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Click for full sized poster

Blood Work

Starring Clint Eastwood
Screenplay by Brian Helgeland
Based on the novel by Michael Connelly
Directed by Clint Eastwood
web site: warnerbros.com

IN SHORT: An Average Eastwood vehicle. 105 minutes]

Give credit where credit is due. Clint Eastwood doesn't try to pass himself off as anything that his body can't portray. That body is way past the lean, mean Dirty Harry killing machine days, which is why big time fans may wince when Eastwood drops flat from a massive heart attack, brought on when his aging FBI profiler tries to run down a much younger suspect, at the beginning of Blood Work.Two years and one heart transplant later, Terry McCaleb (Eastwood) is unhappily retired and living on a boat in the Long Beach marina. two boats down is Buddy (Jeff Daniels), a rich ne'er do well and soon to be willing sidekick as McCaleb is drawn back to the detective game.

It all comes down to this, fans. Are you willing to see a hero figure reduced to a walking slab of scar flesh -- and that transplant scar is going to be in your face again and again and again -- and, if so, are you going to be able to sit for a barely adequate Eastwood vehicle that falls back on the implausible gimmick of using that transplanted heart to tell the ex-cop that what the rest of his body is sensing is wrong. We got tired of Eastwood grabbing at his heart when these "mystic signals" were being sent. Then again, we didn't particularly care for the acting performances of some of the supporting characters or their reason for being in the story. But we're getting ahead of ourselves. That story . . .

While on his boat, McCaleb's privacy is invaded by Graciella Rivers (Wanda de Jesus) and her orphaned nephew Raymond (Mason Lucero). Graciella is an insightful reader of the local newspaper and, thanks to those reading skills, has discerned that the heart that is beating inside of McCaleb's chest once belonged to her murdered sister -- it's got something to do with a rare blood type, which will play an important part in solving this murder case. Since the local cops, including McC's counterparts Detectives Arrango (Paul Rodriguez) and Waller (Dylan Walsh) are at a dead end as well as fed up with daily phone harassment from Ms. Rivers, neither is pleased when the ex FBI guy shows up asking questions about the case. He comes bearing donuts, which is about as funny as you're going to get in a Clint Eastwood movie.

Once upon a time we spent a good six or seven weeks working with Hispanic actors on the streets of East Los Angeles. We didn't buy either performance-- Rodriguez is overly strident and close to caricature (but then, he made his first career caricaturing Hispanics as part of his stand up routine) and de Jesus doesn't wear the part well. We normally lay off the actors but when performances as thin as these are matched with also-thin storylines involving McCaleb's cardiologist (Angelica Huston); a local sheriff (Tina Lifford) who helps our hero out when his ex-local partners won't; add that hackneyed bit about the heart, good gracious folks what do you need to say?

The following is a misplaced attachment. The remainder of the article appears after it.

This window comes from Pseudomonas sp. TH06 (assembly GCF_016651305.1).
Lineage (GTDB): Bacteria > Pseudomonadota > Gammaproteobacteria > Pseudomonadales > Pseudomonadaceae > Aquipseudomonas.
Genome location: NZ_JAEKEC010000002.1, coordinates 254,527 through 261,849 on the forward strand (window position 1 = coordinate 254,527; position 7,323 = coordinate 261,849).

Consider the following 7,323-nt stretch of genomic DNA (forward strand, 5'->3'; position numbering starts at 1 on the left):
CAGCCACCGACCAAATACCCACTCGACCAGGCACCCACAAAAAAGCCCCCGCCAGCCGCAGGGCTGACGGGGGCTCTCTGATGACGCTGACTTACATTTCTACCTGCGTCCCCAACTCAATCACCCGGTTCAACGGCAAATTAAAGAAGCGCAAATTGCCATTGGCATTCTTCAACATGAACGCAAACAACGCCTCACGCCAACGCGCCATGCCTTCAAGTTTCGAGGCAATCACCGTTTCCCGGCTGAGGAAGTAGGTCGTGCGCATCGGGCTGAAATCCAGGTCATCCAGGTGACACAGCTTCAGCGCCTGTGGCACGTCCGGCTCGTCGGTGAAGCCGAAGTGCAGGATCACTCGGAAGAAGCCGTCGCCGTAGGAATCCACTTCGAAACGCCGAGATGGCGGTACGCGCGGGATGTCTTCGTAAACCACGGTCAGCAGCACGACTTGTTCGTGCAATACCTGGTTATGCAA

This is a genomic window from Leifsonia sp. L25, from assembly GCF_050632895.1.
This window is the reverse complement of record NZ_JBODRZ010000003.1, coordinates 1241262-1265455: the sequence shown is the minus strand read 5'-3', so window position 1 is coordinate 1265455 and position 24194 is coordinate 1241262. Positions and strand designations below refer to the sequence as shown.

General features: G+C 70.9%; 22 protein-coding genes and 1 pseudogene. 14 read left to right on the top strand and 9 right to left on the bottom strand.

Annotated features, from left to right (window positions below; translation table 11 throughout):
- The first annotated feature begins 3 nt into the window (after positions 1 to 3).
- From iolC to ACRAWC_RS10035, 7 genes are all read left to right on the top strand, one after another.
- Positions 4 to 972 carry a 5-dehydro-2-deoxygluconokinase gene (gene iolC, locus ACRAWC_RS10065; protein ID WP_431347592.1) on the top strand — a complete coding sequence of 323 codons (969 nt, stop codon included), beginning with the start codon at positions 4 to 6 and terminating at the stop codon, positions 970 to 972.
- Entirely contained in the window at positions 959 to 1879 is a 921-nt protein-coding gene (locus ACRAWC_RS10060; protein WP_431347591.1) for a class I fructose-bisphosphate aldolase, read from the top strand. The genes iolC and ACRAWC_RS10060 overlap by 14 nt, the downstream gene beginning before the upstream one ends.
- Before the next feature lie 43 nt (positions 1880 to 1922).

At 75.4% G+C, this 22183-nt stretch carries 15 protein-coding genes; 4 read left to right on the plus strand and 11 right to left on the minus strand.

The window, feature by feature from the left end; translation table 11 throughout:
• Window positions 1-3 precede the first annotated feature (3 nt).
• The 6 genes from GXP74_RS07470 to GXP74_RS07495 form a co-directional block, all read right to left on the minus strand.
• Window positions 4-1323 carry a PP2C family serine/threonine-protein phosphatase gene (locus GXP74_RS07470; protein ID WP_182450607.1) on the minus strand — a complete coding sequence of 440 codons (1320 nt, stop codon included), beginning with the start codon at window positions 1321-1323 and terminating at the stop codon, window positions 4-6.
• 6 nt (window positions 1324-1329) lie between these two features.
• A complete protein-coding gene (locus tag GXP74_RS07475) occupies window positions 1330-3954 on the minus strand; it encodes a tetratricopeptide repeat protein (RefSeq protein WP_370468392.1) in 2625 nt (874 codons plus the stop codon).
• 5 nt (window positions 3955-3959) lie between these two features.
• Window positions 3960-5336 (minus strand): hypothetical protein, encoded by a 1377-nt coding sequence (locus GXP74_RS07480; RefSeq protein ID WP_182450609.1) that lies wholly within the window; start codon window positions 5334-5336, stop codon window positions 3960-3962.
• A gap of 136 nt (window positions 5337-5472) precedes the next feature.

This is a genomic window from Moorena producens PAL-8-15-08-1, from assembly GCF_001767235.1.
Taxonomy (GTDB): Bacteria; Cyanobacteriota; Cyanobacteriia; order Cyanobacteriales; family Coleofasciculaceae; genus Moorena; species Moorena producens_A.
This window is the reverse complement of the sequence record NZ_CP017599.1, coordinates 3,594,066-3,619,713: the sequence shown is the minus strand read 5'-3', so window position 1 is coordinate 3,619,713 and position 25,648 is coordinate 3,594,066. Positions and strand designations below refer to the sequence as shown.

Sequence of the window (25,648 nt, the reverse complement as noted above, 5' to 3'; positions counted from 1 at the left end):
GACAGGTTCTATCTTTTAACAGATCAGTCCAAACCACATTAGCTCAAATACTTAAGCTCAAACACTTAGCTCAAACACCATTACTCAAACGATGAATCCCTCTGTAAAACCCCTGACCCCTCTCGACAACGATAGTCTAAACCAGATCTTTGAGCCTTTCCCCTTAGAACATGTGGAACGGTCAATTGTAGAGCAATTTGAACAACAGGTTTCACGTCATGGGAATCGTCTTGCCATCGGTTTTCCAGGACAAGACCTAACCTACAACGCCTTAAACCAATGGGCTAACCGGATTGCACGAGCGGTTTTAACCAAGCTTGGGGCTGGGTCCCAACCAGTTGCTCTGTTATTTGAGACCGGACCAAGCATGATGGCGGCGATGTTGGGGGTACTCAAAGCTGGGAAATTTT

You say its a Clint Eastwood film and the man knows something about what he's doing. More important, that serial killer who vanished in the first two minutes of the film, coded named the "Code Killer" because of the written in blood, numbered taunts left behind each killing, soon reappears as McCaleb links the Rivers murder to one other. The reasoning behind these murders, when revealed, is about as sick as they come and the major redeeming point of this flick. There are bodies a plenty and bloody taunts and an old man popping pills for his heart and a plot twist that we should have seen coming. We blame jet lag for the joy of not figuring it out earlier but what are you going to do?

Then again, most of the supporting characters in Eastwood films are weak, as are most of the subplots. This one's weaker than most.

On average, a first run movie ticket will run you Ten Bucks. Were Cranky able to set his own price to Blood Work, he would have paid . . .

$4.50

dateflick for the guys. We all get old. We should live as good as any of Clint Eastwood's characters do, even the ones that get the crap beat out of 'em before gunning the bad guy down.


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The Cranky Critic website is Copyright © 1995  -  2017  by Chuck Schwartz. Articles by Paul Fischer are Copyright © 1999 - 2006 Paul Fischer. All images, unless otherwise noted, are property of,©, ®, their respective studios and are used by permission. All Rights Reserved. Not to be used or copied for any commercial purpose. Academy Award(s) and Oscar®(s) are registered trademarks and service marks of the Academy of Motion Picture Arts and Sciences.